The Alliance Theatre Lab presents Small Membership, written by and Starring Mark Della Ventura. Directed by David Sirois. Lighting Design by Natalie Taveras. Set Design by Jodi Dellaventura.
Actor and playwright Mark Della Ventura has been developing his 75-minute play Small Membership for three years, a long time for a relatively short play. But that’s nothing compared to the time his character Matt has spent obsessing over a cruel trick of physical fate played on him by God or rotten luck or maybe just drawing the short straw, genetically speaking.Matt, you see, is under-endowed. He has also been, for much of his 26 years, pudgy, shy, socially awkward, angry, not quite certain of his sexual orientation and afraid to take a chance on love, physically or emotionally.For Matt, torment is everywhere and unrelenting. There’s the uncle who dubbed his 8-year-old nephew “Fatty Matty,” and much worse. Mom, who assures Matt that “one day you’ll find a nice girl who’ll see you for who you are on the inside.” Alleged “friends,” who would vie for creative ways to put him down, though mostly they settled for that middle-school staple, “gay.”Della Ventura is an easygoing actor who, under the direction of his long-time pal David Michael Sirois, commits fully to each potentially embarrassing twist and turn in Matt’s tale. Moving around the tidy classroom set designed by his sister Jodi (who spells her last name “Dellaventura”), the actor relives different traumatizing or emotionally challenging moments in Matt’s past, with an assist from lighting designer Natalie Taveras.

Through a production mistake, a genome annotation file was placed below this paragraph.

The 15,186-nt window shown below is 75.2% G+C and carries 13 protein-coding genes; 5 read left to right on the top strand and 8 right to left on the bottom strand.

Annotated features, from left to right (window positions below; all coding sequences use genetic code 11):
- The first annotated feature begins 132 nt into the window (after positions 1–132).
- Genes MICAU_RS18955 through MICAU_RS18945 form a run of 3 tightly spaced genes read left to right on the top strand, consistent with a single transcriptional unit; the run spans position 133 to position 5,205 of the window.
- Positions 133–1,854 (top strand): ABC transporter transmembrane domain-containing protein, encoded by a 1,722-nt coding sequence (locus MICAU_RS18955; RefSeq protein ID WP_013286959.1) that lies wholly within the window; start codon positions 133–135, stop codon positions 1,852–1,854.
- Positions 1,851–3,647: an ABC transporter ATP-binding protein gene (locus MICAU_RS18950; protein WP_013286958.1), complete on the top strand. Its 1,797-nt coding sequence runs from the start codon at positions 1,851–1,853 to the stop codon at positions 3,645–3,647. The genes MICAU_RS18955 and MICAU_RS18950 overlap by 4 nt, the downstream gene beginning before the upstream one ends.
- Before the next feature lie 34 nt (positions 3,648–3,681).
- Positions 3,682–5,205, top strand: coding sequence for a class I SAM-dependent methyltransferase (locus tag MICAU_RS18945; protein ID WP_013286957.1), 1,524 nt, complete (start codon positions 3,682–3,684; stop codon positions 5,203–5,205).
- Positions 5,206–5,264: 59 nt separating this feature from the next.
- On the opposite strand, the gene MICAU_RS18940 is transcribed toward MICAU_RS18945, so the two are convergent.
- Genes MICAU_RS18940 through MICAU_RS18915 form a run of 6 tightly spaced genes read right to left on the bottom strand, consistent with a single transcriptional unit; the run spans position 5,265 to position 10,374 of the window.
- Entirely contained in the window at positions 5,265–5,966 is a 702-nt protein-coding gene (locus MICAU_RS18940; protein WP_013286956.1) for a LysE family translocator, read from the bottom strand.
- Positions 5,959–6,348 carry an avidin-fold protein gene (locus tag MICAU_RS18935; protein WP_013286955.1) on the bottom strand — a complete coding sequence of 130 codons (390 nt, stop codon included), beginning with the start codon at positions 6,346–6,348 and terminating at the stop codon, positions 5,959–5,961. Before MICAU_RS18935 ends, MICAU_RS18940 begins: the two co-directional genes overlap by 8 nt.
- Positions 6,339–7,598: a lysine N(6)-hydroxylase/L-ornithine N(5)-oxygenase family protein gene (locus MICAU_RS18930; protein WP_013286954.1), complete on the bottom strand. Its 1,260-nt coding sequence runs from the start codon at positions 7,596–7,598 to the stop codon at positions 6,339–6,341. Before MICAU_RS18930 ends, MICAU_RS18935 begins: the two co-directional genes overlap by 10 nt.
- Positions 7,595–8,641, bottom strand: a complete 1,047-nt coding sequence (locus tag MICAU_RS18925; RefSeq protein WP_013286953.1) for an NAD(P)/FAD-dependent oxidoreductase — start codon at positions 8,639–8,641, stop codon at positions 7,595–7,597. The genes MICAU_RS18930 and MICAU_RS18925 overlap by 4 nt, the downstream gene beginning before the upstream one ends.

Matt’s tone and that of the play is wry and witty but underpinned with an unrelenting underground stream of pain, pessimism and sadness. In high school, “my penis was still in middle school.” He prays to God for something larger. Instead, he finds his torso matted with body hair. “I went to bed a baby; I woke up Robin Williams.”No surprise: The play is gleefully brim-full of double entendres, crudities and profanities including virtually every euphemism and slang you’ve ever heard for a penis and scrotum.What rescues all this from running a bit thin or being overly mawkish is the genial persona of Della Ventura under the direction of his long-time collaborator David Michael Sirois, both key members of Alliance’s core company and the bedrock of Alliance’s season of all-original works. With a Stan Laurel squint and grin, Della Ventura once again proves to be adept at portraying affable teddy bears who are intelligent, funny and engaging.But the evening seems as blunted as Matt. Della Ventura’s Matt is droll and moving and vital when he is acting out flashback conversations. His plaintive rendition of “What Kind of Fool Am I” in a karaoke bar is simultaneously poignant and comic.The problem arises in his narration to the self-help group (and us), which makes up half the play. In it, he is so beaten down that it’s hard to adopt him as our surrogate. Matt is pathetic, not in the negative sense, but in the tears of a clown sense. He shambles right through punch lines and lets his voice dwindle off.The only moment that doesn’t work well is the finale. Matt is dealt a devastating blow we won’t reveal. Yet without sufficient explanation, this has empowered him to accept who he is and go forward with a shred of self-acceptance. We really need a little more explanation here to make that credible.Jodi Dellaventura’s setting is a dead-on recreation of those generic classrooms inappropriately repurposed at night as group confessionals. The lighting by Natalie Taveras smoothly switches from the cold light of the classroom to a half-dozen other places in Matt’s mind from a dazzling nightclub to the loneliness of a late-night phone call.In the end, Small Membership succeeds because Della Ventura depicts a nice guy we’d like to have a beer with. We can see more clearly than Matt that his feelings of worthlessness are based on vagaries that are not his fault and are not indicative of what kind of person he is. He has let these irrelevancies blight his life. And, of course, we take comfort in that because we’re struggling with our own perceived shortcomings, physical and otherwise.